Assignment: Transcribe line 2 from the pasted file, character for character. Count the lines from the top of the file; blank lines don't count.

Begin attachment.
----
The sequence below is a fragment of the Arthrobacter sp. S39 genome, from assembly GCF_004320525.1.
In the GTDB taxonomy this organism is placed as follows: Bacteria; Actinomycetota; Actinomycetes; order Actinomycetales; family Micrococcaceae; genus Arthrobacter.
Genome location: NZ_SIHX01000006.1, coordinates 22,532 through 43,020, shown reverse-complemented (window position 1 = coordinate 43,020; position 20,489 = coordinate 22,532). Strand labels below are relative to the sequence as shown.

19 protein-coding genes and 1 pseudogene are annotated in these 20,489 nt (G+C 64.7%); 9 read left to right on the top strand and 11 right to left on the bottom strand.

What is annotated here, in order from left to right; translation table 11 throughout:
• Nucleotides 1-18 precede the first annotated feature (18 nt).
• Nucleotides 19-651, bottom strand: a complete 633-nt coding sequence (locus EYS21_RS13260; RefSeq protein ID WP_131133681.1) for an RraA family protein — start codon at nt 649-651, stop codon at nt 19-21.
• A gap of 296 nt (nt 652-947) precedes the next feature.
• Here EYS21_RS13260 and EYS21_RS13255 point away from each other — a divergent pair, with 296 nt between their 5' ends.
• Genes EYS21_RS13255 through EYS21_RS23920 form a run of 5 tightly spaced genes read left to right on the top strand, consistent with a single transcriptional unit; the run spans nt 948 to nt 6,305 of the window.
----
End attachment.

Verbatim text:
In the GTDB taxonomy this organism is placed as follows: Bacteria; Actinomycetota; Actinomycetes; order Actinomycetales; family Micrococcaceae; genus Arthrobacter.